3 janvier 2019 | International, C4ISR

    Thales inaugure un hub Innovation et un Digital Competence Center à Toulouse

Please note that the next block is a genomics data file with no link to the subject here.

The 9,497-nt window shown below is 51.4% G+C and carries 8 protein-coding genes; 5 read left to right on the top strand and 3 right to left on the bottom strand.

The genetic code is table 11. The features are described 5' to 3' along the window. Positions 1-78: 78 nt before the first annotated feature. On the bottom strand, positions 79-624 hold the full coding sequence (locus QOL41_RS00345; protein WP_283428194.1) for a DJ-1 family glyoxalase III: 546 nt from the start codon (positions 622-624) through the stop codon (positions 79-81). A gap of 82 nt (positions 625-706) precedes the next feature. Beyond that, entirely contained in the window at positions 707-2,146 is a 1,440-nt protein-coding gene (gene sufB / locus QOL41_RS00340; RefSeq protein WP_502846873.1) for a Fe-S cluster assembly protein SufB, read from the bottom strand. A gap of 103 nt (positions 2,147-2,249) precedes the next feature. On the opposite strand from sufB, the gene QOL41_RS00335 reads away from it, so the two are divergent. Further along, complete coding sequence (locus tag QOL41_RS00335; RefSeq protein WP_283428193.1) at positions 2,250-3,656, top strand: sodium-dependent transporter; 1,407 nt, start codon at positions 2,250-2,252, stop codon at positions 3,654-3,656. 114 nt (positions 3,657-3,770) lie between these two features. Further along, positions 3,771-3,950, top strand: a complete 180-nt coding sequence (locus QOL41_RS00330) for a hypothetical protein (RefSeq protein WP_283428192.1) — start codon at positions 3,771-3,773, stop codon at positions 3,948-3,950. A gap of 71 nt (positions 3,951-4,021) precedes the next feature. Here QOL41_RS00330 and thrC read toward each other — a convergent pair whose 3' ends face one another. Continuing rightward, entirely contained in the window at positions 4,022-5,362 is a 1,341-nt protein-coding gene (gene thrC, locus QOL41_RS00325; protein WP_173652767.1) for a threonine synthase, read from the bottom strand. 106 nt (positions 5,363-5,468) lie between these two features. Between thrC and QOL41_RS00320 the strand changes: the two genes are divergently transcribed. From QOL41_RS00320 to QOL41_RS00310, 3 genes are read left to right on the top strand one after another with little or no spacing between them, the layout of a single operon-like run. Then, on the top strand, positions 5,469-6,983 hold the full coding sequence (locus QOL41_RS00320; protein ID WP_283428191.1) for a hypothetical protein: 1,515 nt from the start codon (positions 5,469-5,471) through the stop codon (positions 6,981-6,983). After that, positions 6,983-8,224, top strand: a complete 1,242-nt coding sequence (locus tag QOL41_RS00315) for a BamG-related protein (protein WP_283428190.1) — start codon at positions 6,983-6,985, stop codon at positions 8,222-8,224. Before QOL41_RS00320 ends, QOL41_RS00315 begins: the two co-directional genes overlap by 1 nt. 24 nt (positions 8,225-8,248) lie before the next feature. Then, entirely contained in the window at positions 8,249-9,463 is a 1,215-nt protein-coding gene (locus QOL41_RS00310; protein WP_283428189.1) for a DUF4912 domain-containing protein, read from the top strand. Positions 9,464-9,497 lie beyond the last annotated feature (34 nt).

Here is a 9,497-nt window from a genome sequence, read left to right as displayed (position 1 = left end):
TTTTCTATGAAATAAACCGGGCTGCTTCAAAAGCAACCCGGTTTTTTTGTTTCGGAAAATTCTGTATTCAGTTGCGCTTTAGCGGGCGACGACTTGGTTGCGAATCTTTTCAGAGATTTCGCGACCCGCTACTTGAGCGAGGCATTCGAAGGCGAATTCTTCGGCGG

MARINA ANGEL Dans la foulée de sa Digital Factory, qui après Paris, vient de s'installer à Montréal et Singapour, le groupe Thales vient de se doter à Toulouse d'un nouveau hub d'innovation et d'un Digital Competence Center. De nouveaux outils pour accélérer la transformation digitale du groupe, qui pourraient bientôt être dupliqués au sein d'autres sites du groupe. Le groupe Thales vient d'inaugurer à Toulouse, ce 19 décembre 2018, un nouveau hub Innovation et un Digital Competence Center. Deux nouveaux outils destinés à accélérer sa stratégie de transformation digitale au plus près de ses équipes de développement et avec une volonté de renforcer ses coopérations avec l'éco-système régional.Les deux structures sont hébergées dans un espace dédié de 1 500 m2, au cœur du site avionique toulousain de Thales, où quelque 950 personnes (principalement des ingénieurs) travaillent notamment sur le développement de systèmes et de solutions pour les cockpits et les cabines des avions du futur. "L'objectif est de développer en région de nouvelles méthodes d'innovation et d'amplifier une dynamique déjà bien amorcée avec la création de notre Digital Factory", annonce Gil Michielin, directeur général des activités avioniques mondiales de Thales. PRIORITÉ À L'AVION CONNECTÉ ET PLUS AUTONOME Créée en juin 2017 à Paris, l'équipe de la Digital Factory de Thales occupe déjà 250 spécialistes principalement en intelligence artificielle, big data et cybersécurité, recrutés à la fois au sein du groupe et en externe, dont la mission est d'accélérer la transformation digitale du groupe en appliquant toutes les recettes de l'open innovation et du travail collaboratif. Des relais, les "Digital Champions", ont été désignés au sein des différents sites du groupe et par métier, pour faire émerger des besoins utilisateurs et les soumettre aux équipes de la Digital Factory qui travaillent ainsi pour le compte de toutes les entités du groupe."Nous montons des équipes très agiles de 3 à 8 personnes, qui s'engagent à livrer des premiers MVP (Minimum Viable Product) dans un délai très court de 4 mois maximum", explique Olivier Flous, directeur de la Digital Factory. Le concept a déjà fait ses preuves. "Nous avons à notre actif le développement d'une vingtaine de MVP avec pour certains des premiers déploiements en cours", précise Olivier Flous. Dotée d'un budget de 150 millions d'euros sur trois ans, la Digital Factory dispose aujourd'hui de deux nouvelles bases à Montréal, au Canada et à Singapour. Avec son propre hub Innovation et son nouveau Digital Competence Center, le site de Toulouse se dote à son tour de ses propres espaces collaboratifs, avec une spécificité régionale. "A Toulouse, l'accent sera mis tout particulièrement sur l'avion connecté et l'autonomie", précise Gil Michielin. FAIRE ÉMERGER DE NOUVEAUX PROJETS Le hub Innovation et le Digital Competence Center ont la même ambition de faire émerger de nouveaux projets, à la fois en s'appuyant sur les expertises de la Digital Factory, en valorisation le savoir-faire des équipes de R&D toulousaines et en favorisant de nouvelles coopérations avec les entreprises du territoire régional, notamment en direction des PME et des start-up. "Nous avons conçu ces nouveaux espaces pour faire émerger de nouveaux projets, mais aussi pour accompagner leur développement et leur déploiement", insiste Gil Michielin. Il s'agit à la fois de booster les équipes toulousaines du groupe pour développer en interne de nouvelles méthodes d'innovation et de s'ouvrir en direction de clients ou de partenaires, dans une dynamique d'open innovation. Un premier challenge toulousain sur la cybersécurité vient ainsi d'être organisé, associant des équipes de Thales, des ingénieurs d'Airbus et de Latécoère, mais aussi de sociétés régionales, telles que Pole Star ou iTrust. "En parallèle, nos équipes sont allées à la rencontre d'une centaine de startups toulousaines et en ont identifié environ 25, avec lesquelles nous serions susceptibles de développer de nouveaux projets", indique par ailleurs Laurent Lenoir, directeur du site avionique de Thales à Toulouse. ACCÉLÉRER LE DÉPLOIEMENT DE NOUVEAUX CONCEPTS L'objectif est de faire émerger de nouveaux projets, mais aussi d'accompagner des projets issus d'autres sites et de les amener jusqu'au développement commercial. Après une première phase pilote conduite sur son site de Chatellerault (Vienne), le groupe a ainsi décidé de transférer à Toulouse, le projet "PartEdge", issu initialement d'un MVP identifié par les équipes de la Digital Factory. Le projet porte sur le développement d'un nouveau système de gestion de pièces de rechange pour les équipements aéronautiques. Pour répondre aux attentes des compagnies aériennes et contribuer à réduire une des causes d'immobilisation au sol des avions commerciaux, PartEdge veut créer une marketplace où les compagnies pourront trouver en temps réel la bonne pièce, au bon prix et dans les meilleurs délais. L'objectif est maintenant de changer d'échelle et d'accompagner le projet jusqu'à sa maturité commerciale. Le Digital Competence Center est aussi déjà impliqué dans un projet industrie 4.0 visant à améliorer des process de production de calculateurs et de capteurs. DUPLIQUER L'INITIATIVE SUR D'AUTRES SITES DU GROUPE Une trentaine d'ingénieurs travaillent déjà au sein du Digital Competence Center de Toulouse, conçu pour accueillir jusqu'à une centaine de personnes. Cet espace sera probablement amené à grandir, mais aussi à être dupliqué sur d'autres sites du groupe. Un Digital Competence Center devrait ouvrir prochainement ses portes à Mérignac, en Gironde. Le concept pourrait ensuite essaimer au sein du groupe. "En injectant dans notre organisation des structures agiles et en migrant le développant de projets sur des plates-formes conçues pour libérer la capacité de créativité et d'innovation, nous contribuons aussi à l'attractivité de nos sites", remarque aussi Gil Michielin. Le groupe, qui emploie 4 500 salariés à Toulouse, avec, outre l'avionique, des sites et des équipes impliqués dans le spatial, la sécurité et la défense), a recruté cette année 150 personnes et table sur un niveau de recrutement similaire pour 2019. MARINA ANGEL